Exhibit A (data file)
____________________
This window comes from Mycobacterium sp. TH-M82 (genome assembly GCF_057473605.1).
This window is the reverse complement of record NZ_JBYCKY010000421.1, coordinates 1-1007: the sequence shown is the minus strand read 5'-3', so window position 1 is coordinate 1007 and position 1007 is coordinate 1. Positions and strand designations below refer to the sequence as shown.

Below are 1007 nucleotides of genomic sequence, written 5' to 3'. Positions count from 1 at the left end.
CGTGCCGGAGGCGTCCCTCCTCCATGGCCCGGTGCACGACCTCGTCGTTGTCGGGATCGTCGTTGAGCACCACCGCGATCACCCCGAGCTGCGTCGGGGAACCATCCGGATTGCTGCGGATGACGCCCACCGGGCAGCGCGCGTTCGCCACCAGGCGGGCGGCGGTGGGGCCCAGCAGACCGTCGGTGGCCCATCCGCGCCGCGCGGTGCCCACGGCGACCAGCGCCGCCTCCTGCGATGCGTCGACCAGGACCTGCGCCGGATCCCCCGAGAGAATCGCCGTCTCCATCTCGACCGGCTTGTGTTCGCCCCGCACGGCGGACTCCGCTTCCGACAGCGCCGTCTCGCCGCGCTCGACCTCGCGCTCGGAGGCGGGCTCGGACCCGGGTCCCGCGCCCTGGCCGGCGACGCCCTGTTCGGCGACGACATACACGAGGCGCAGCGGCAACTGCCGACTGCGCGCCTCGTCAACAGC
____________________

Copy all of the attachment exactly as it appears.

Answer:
This window comes from Mycobacterium sp. TH-M82 (genome assembly GCF_057473605.1).
This window is the reverse complement of record NZ_JBYCKY010000421.1, coordinates 1-1007: the sequence shown is the minus strand read 5'-3', so window position 1 is coordinate 1007 and position 1007 is coordinate 1. Positions and strand designations below refer to the sequence as shown.

Below are 1007 nucleotides of genomic sequence, written 5' to 3'. Positions count from 1 at the left end.
CGTGCCGGAGGCGTCCCTCCTCCATGGCCCGGTGCACGACCTCGTCGTTGTCGGGATCGTCGTTGAGCACCACCGCGATCACCCCGAGCTGCGTCGGGGAACCATCCGGATTGCTGCGGATGACGCCCACCGGGCAGCGCGCGTTCGCCACCAGGCGGGCGGCGGTGGGGCCCAGCAGACCGTCGGTGGCCCATCCGCGCCGCGCGGTGCCCACGGCGACCAGCGCCGCCTCCTGCGATGCGTCGACCAGGACCTGCGCCGGATCCCCCGAGAGAATCGCCGTCTCCATCTCGACCGGCTTGTGTTCGCCCCGCACGGCGGACTCCGCTTCCGACAGCGCCGTCTCGCCGCGCTCGACCTCGCGCTCGGAGGCGGGCTCGGACCCGGGTCCCGCGCCCTGGCCGGCGACGCCCTGTTCGGCGACGACATACACGAGGCGCAGCGGCAACTGCCGACTGCGCGCCTCGTCAACAGC